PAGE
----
I am grateful to all of you collagen-normal people who hang on with me, supporting my blog and getting the word out to those of us who are collagen-challenged. I have tried to pick subjects with Universal appeal, and this one is no exception. I’m the canary in the mine: what kills me, will eventually hurt you. One of the first problems I had as a young adult, misdiagnosed with “fibromyalgia,” was debilitating back pain. I was a 20 year old Nursing student, and I could barely make it through clinicals. I went to a pain specialist, who told me there was no medication he could give me that would help my chronic pain, not even narcotics. I would have to just learn to live with it (This has profoundly shaped my life. We’re going to talk about his later on…) He noted my very tight hamstrings, and gave me a TENS unit for pain control during my hospital shifts, which was really effective, and helped me move normally. But that was it: no referral to PT, no mention of lumbar support, or abdominal weakness, and not one mention of the shoes I was wearing. How far I have come since then. 80% of Americans will suffer from back pain in their life, and according to most sources, the causes are lack of exercise, excessive sitting, poor diet, poor posture and bad footwear.
The reason why I am here with you today, is my physical therapist met me at a party. I was wearing ridiculous footwear (Earth shoes. Don’t buy them). I was sent to a “healthy foot store” by a chiropractor, and the sales people talked me into uncomfortable, expensive sandals that were not at all appropriate for my suspected condition. She asked me why I was wearing them, and the rest is herstory…But until then, I had been living in UGGS and flip flops, with the occasional heels for special occasions. And why wouldn’t I? I had been to countless specialists for 20 years: pain doctors, physical therapists, chiropractors, massage therapists, internists, orthopedists, and not one of them ever asked me what I was wearing on my feet or taught me what to wear. But even if they had, I’m not sure I would have listened. I’m a funky girl, and the “orthopedic shoes” of yore would have turned me off immediately. Fashion was always very important to me. It wasn’t until Motherhood sucked the life out of me, and I spent five years in yoga pants, that I had lost so much of my personal identity, I was ready to move into a look that was more responsible and fitting of my new, uh, lifestyle.
But have no fear! In many ways Fashion has gotten more responsible, and we have much better choices now. I am happy to report that I have still got it (snap!). I am on a mission to find funky, healthy shoes and accessories, because I have learned that limping for three days is not attractive. I have also discovered that by doing the things I need to do to take care of my body, I look better than I did in my 20s. Eating right keeps me thin. Doing my ab exercises, which strengthens my back, gives me a tight, flat stomach. I may be the weirdo with the skull fanny pack, but I look pretty damn good in a bikini at age 41! True health is true beauty, and that’s what I never knew back then. I now see the fashionistas shuffling through the mall in their UGGS and flip flops, with their sagging ankles, and cankles (really, those shoes do nothing for our legs, ladies), and I cringe not only from an aesthetic point of view, but also as the Ghost of Chiropractic Future, knowing what is in store for them.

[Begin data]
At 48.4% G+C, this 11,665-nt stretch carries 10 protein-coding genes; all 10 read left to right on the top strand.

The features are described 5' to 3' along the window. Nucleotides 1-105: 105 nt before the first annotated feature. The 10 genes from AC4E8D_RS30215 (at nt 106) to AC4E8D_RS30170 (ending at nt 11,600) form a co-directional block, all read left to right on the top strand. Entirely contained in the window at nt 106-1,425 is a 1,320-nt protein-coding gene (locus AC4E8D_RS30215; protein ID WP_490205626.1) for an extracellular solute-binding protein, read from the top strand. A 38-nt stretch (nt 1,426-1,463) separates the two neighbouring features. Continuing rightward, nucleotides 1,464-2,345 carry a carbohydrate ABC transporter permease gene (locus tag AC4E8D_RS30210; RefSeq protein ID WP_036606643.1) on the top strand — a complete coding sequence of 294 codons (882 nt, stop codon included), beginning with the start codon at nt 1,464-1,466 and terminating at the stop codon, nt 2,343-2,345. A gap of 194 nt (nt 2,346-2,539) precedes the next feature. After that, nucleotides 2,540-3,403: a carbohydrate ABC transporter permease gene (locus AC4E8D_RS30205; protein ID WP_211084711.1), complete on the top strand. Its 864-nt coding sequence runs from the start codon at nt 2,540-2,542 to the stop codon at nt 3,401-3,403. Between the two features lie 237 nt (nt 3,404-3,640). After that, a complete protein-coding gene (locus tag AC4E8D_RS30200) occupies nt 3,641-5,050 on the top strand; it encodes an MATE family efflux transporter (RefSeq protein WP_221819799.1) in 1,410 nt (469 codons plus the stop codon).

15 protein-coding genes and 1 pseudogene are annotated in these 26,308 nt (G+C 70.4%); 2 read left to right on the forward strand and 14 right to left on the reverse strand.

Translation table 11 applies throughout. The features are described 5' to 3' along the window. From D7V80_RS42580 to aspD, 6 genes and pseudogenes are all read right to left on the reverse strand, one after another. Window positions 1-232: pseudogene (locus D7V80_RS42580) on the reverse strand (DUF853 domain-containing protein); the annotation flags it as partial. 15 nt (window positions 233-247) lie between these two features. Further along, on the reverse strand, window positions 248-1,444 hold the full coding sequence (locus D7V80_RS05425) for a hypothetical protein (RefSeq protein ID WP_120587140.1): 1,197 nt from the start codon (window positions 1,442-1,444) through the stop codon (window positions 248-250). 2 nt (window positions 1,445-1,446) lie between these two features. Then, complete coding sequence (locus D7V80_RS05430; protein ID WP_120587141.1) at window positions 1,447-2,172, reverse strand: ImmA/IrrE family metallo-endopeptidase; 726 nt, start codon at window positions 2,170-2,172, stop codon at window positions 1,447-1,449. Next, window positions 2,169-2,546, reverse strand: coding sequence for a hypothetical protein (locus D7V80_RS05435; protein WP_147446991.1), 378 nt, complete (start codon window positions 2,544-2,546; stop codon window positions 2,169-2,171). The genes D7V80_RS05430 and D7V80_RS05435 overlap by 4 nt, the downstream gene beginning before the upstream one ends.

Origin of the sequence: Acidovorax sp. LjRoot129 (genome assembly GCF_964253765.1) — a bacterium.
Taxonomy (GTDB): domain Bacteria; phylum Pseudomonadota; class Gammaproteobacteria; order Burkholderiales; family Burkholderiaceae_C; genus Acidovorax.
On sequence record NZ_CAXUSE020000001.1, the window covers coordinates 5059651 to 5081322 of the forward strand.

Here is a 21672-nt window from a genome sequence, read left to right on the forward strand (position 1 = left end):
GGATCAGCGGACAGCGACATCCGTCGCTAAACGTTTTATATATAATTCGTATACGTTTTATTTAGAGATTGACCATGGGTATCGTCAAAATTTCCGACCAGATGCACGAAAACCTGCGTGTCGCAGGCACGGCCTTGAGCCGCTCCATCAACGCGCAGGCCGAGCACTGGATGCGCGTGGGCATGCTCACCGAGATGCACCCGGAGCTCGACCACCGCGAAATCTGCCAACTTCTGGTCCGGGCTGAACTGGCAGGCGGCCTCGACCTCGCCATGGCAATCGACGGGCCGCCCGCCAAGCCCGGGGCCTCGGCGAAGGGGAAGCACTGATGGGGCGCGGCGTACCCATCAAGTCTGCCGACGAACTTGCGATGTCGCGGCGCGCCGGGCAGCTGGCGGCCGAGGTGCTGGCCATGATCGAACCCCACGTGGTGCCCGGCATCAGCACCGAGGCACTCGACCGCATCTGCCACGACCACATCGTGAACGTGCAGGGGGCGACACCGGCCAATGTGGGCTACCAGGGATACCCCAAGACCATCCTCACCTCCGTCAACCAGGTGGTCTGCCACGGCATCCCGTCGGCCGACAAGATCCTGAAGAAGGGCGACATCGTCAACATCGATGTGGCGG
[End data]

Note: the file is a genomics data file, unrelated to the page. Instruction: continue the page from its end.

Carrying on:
Do you have foot pain? Foot and ankle pain of any kind is not normal, not even when we get out of bed in the morning. If you change your shoes to a “healthier” version and continue to have pain, you may need to use an orthotic or insert. Try an over the counter insert first, Super Feet or Lynco which also has children’s sizes (you want to get one with a posted heel and arch support). If pain continues, you might need a custom orthotic made by consulting with a podiatrist.
Are your shoes causing your pain? Here is the Malleable Mom’s guide to picking good footwear, based on my research, and awesome medical team. (Men, these pictures yell at women for their fashion choices, but the rules apply to your shoes too…)
- Has arch support built in
- Cannot easily be bent in half or twisted from side to side
- Holds your heel (not a slip on)
- Could snugly hold an orthotic (not a slipper shoe where it would slide around inside)
- Absorbs shock: doesn’t have a flat or flimsy sole
- Bends at the ball of your foot only
If you want to wear a heel, choose a platform so the slopes of the heel is not severe. If you have a high arch, and you naturally pronate (feet turn in), a wedge shoe will correct you. But, wear it for short periods of time, like an evening out, not all day, or for times when you will do a lot of walking. For example, to replace my beloved gold sparkly heels,
I got these.
They are just as eye catching, but I don’t limp the next day. And I get more compliments from these shoes, especially from men, than any other pair I have owned!
So go through your closet, run the test on what you own, and then use this as an excuse to go shopping keeping the new rules in mind. Let’s teach our daughters that their health is more important than fashion trends, and that they can still look good and feel good.
(first published on Blogger on 4/17/14 1:26 PM Pacific Daylight Time)